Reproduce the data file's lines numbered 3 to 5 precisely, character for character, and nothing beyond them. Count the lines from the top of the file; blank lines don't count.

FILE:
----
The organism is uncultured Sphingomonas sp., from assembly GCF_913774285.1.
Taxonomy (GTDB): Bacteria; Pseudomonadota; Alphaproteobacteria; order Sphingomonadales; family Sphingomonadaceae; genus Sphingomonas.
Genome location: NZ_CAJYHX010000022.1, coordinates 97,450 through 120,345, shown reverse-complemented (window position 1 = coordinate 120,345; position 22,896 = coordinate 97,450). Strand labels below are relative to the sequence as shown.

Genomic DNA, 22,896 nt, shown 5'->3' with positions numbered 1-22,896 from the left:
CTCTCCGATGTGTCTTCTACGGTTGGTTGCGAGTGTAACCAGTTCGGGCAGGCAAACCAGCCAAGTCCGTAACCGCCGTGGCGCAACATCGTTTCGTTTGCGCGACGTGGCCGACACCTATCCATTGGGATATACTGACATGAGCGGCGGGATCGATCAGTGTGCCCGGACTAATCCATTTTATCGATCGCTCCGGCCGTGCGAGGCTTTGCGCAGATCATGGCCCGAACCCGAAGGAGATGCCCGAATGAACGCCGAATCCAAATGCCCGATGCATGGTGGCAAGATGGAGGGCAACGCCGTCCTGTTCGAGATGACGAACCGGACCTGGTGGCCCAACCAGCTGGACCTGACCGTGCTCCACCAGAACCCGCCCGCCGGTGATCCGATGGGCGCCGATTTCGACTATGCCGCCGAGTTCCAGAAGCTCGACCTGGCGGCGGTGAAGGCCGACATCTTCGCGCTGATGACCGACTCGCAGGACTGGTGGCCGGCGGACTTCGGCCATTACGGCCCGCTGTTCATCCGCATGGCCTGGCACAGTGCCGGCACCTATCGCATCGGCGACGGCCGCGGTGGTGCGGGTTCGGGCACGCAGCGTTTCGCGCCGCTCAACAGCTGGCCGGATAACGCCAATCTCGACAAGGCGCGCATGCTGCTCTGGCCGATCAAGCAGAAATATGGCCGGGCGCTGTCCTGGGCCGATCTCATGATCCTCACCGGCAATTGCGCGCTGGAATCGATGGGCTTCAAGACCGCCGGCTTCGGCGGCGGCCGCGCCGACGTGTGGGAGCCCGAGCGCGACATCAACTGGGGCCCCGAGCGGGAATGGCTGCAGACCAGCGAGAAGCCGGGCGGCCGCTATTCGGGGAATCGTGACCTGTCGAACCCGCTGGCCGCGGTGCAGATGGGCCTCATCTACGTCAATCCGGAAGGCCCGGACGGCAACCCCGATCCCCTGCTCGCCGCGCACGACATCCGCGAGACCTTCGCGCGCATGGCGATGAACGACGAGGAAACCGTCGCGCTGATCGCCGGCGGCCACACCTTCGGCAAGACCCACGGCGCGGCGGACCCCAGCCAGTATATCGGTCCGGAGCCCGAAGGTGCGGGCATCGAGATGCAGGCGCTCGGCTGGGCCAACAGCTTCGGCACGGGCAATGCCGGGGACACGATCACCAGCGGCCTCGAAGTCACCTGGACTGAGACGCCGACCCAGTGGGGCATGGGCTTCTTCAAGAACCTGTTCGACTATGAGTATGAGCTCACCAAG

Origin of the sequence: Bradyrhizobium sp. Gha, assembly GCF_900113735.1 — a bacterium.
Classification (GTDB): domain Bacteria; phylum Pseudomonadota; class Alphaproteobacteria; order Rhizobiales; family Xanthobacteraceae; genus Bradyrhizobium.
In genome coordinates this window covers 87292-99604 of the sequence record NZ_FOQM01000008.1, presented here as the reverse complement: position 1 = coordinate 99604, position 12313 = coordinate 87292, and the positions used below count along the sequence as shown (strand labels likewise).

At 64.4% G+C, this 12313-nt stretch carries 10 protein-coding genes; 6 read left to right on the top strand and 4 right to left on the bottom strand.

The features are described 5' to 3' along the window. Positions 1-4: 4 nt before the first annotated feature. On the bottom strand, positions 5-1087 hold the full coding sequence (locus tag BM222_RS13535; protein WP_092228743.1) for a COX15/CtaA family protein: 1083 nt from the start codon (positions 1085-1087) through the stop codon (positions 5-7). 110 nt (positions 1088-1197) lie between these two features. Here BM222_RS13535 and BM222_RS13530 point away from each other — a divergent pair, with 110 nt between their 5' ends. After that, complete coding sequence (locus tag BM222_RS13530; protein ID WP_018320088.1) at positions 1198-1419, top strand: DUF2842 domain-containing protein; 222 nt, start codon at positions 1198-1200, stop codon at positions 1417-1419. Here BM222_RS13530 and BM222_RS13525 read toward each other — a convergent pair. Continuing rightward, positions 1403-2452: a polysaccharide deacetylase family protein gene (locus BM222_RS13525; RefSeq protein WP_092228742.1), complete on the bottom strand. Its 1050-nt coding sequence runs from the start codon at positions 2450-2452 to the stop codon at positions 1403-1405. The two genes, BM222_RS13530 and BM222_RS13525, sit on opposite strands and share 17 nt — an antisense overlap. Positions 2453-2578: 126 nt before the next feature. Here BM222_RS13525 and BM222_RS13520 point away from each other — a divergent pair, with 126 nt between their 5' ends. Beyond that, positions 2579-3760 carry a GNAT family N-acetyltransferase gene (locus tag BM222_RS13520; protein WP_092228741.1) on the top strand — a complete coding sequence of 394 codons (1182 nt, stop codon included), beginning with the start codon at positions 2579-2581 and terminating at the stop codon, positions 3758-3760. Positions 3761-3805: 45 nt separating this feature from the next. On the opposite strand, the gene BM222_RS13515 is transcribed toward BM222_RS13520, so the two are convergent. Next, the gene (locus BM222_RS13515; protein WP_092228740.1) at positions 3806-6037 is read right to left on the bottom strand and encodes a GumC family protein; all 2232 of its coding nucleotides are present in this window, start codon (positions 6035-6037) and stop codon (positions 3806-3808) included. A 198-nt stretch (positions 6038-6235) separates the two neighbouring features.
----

Genome location: NZ_CAJYHX010000022.1, coordinates 97,450 through 120,345, shown reverse-complemented (window position 1 = coordinate 120,345; position 22,896 = coordinate 97,450). Strand labels below are relative to the sequence as shown.

Genomic DNA, 22,896 nt, shown 5'->3' with positions numbered 1-22,896 from the left:
CTCTCCGATGTGTCTTCTACGGTTGGTTGCGAGTGTAACCAGTTCGGGCAGGCAAACCAGCCAAGTCCGTAACCGCCGTGGCGCAACATCGTTTCGTTTGCGCGACGTGGCCGACACCTATCCATTGGGATATACTGACATGAGCGGCGGGATCGATCAGTGTGCCCGGACTAATCCATTTTATCGATCGCTCCGGCCGTGCGAGGCTTTGCGCAGATCATGGCCCGAACCCGAAGGAGATGCCCGAATGAACGCCGAATCCAAATGCCCGATGCATGGTGGCAAGATGGAGGGCAACGCCGTCCTGTTCGAGATGACGAACCGGACCTGGTGGCCCAACCAGCTGGACCTGACCGTGCTCCACCAGAACCCGCCCGCCGGTGATCCGATGGGCGCCGATTTCGACTATGCCGCCGAGTTCCAGAAGCTCGACCTGGCGGCGGTGAAGGCCGACATCTTCGCGCTGATGACCGACTCGCAGGACTGGTGGCCGGCGGACTTCGGCCATTACGGCCCGCTGTTCATCCGCATGGCCTGGCACAGTGCCGGCACCTATCGCATCGGCGACGGCCGCGGTGGTGCGGGTTCGGGCACGCAGCGTTTCGCGCCGCTCAACAGCTGGCCGGATAACGCCAATCTCGACAAGGCGCGCATGCTGCTCTGGCCGATCAAGCAGAAATATGGCCGGGCGCTGTCCTGGGCCGATCTCATGATCCTCACCGGCAATTGCGCGCTGGAATCGATGGGCTTCAAGACCGCCGGCTTCGGCGGCGGCCGCGCCGACGTGTGGGAGCCCGAGCGCGACATCAACTGGGGCCCCGAGCGGGAATGGCTGCAGACCAGCGAGAAGCCGGGCGGCCGCTATTCGGGGAATCGTGACCTGTCGAACCCGCTGGCCGCGGTGCAGATGGGCCTCATCTACGTCAATCCGGAAGGCCCGGACGGCAACCCCGATCCCCTGCTCGCCGCGCACGACATCCGCGAGACCTTCGCGCGCATGGCGATGAACGACGAGGAAACCGTCGCGCTGATCGCCGGCGGCCACACCTTCGGCAAGACCCACGGCGCGGCGGACCCCAGCCAGTATATCGGTCCGGAGCCCGAAGGTGCGGGCATCGAGATGCAGGCGCTCGGCTGGGCCAACAGCTTCGGCACGGGCAATGCCGGGGACACGATCACCAGCGGCCTCGAAGTCACCTGGACTGAGACGCCGACCCAGTGGGGCATGGGCTTCTTCAAGAACCTGTTCGACTATGAGTATGAGCTCACCAAG